Chicago Cubs Wiretap
The Cubs inquired again Tuesday about center fielder Preston Wilson.
The Rockies have shopped Wilson, a free agent at season's end, but the Cubs have shown the most interest, while also focusing on Oakland's Mark Kotsay.
Two factors emerged that could help accelerate negotiations. Wilson admitted before the game that he would be open to financial concessions to help facilitate a deal. And reliever Todd Wellemeyer, among the prospects the Rockies are seeking, was demoted this past weekend, perhaps influencing his availability.
"I have conversations with a lot of teams," Rockies general manager Dan O'Dowd said. "I think you can understand why I can't get into specifics."
Wilson has $6.3 million remaining on his contract, a hefty price that looms large in all discussions. The Rockies want prospects - ideally shortstop Ronny Cede?o, who was called up Tuesday - and approximately $4 million in salary relief. It's hard to accomplish both, which is why Wilson's flexibility could play a role.
"If I have a chance to go win, I would do what it takes to help the team(s) to make that happen," said Wilson, who broke up Roger Clemens' no-hit bid with a 422-foot fourth-inning home run.
Mark Prior allowed only one hit in six innings and retired 18 of his 19 batters Sunday, outpitching Jon Garland to send the Chicago Cubs to a 2-0 victory over the White Sox.
"I felt pretty good," Prior said. "Most athletes know if they're ready or not."
Corey Patterson's solo homer in the sixth broke a scoreless tie for the Cubs, who took two of three on the road to split the season series at three games apiece. The White Sox won two of three at Wrigley Field in May.
Making his first start since May 27, when a line drive fractured a bone in his right elbow, Prior (5-1) dominated the White Sox, who have the best record in baseball. He struck out three and did not walk a batter.
After allowing a single to Pablo Ozuna in the third, Prior retired his final 10 batters and erased any doubts about whether he was ready to return.
While he was out, Prior threw two simulated games but did not make any minor league rehabilitation starts.
"After the first simulated game, I didn't feel ready. After the second one, I did," said Prior, who threw 71 pitches -- 50 for strikes. "I just tried to go out there and throw a good game."
The Chicago Cubs activated right-hander Mark Prior from the 15-day disabled list on Sunday and optioned left-hander Rich Hill to Iowa (AAA).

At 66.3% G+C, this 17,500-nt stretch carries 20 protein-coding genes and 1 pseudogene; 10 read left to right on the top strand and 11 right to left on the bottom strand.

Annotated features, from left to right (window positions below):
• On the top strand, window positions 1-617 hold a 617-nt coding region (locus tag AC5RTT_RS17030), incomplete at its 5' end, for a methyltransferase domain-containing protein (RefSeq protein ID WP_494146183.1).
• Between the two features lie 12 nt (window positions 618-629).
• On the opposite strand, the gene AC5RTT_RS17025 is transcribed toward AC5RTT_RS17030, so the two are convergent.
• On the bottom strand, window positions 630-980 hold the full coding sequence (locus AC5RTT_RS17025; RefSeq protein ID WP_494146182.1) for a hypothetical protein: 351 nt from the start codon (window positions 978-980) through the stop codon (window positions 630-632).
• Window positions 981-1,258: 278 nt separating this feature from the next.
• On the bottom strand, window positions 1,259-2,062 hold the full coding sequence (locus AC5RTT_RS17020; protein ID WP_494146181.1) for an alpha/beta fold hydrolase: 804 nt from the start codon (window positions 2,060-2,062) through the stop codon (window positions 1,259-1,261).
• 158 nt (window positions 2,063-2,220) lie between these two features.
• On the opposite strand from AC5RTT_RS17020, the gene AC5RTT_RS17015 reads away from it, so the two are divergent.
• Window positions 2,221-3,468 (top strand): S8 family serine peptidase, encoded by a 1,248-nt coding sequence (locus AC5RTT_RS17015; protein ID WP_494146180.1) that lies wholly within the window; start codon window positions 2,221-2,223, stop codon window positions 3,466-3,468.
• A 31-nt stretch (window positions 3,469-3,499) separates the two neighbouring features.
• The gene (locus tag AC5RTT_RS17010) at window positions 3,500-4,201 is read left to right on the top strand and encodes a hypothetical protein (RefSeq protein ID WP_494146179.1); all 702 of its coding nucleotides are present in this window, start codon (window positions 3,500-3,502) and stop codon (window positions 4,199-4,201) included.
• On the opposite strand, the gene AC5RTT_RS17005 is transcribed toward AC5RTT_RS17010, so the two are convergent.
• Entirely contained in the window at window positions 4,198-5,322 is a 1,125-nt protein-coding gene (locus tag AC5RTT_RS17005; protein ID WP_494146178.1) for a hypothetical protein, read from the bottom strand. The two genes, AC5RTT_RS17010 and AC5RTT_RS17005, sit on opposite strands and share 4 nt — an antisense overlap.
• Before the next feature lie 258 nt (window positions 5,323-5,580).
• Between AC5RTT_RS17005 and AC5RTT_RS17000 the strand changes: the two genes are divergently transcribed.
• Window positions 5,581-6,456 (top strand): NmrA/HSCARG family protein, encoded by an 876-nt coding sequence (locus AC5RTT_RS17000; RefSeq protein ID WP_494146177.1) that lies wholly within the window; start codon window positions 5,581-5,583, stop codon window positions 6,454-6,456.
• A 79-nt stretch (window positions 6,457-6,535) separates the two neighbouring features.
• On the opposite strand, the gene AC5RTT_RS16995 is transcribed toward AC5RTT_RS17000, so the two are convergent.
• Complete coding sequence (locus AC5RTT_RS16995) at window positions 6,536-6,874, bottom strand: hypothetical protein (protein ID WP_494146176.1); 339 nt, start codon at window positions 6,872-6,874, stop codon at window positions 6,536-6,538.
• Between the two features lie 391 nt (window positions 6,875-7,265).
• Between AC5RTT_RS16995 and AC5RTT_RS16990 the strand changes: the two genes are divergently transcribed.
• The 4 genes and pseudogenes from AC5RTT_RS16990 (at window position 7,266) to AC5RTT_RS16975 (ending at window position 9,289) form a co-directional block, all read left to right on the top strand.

Prior was placed on the disabled list May 28 with a right non-displaced fracture of the lateral epicondyl.
Rumors of Moises Alou returning to Wrigley this season have quickly been quieted.
The San Francisco Giants outfielder has a $6 million option for 2006, and the Cubs are not interested in picking up that deal.
Alou also told members of the San Francisco media this week that he wants to continue to play with his father, Giants manager Felipe Alou, until he is no longer wanted.
"I'm having a good time," said Austin Kearnes when asked about playing in the minors. "The guys here are good dudes, and it probably was good for me to get away from the bad atmosphere that was in the Reds clubhouse."
And Kearns wonders if maybe another organization might be good for him.
"There comes a time when you want to get established with a team and play every day," he said. "Every time I'm with the Reds, they try to play four or five outfielders. You can't work your way out of any slump because they put you on the bench."
When he was sent down before the Boston series last week, he asked about a trade and was told by General Manager Dan O'Brien there was no interest in him.
"I called him on that because I've heard there is," Kearns said. "When Washington was in town, (Nationals GM) Jim Bowden told both Adam Dunn and me he continues to try to make trades for us."
Bowden, though, has said that his phone calls to the Reds are not returned and his e-mails to the Reds are not answered.
The Chicago Cubs have interest in Kearns, and when the Atlanta Braves were in town, manager Bobby Cox pointedly asked, "What's going on with Kearns and why is in Louisville? I sure like that kid."
Kearns is hitting .346 with five doubles in 26 at-bats in Louisville.
"I'm playing every day and hitting," he said. "As soon as I go back to Cincinnati, I won't play every day. They have the same situation ... too many outfielders. Sure, I'd like to be someplace where I can play every day."
Cubs Jun 2005 Archive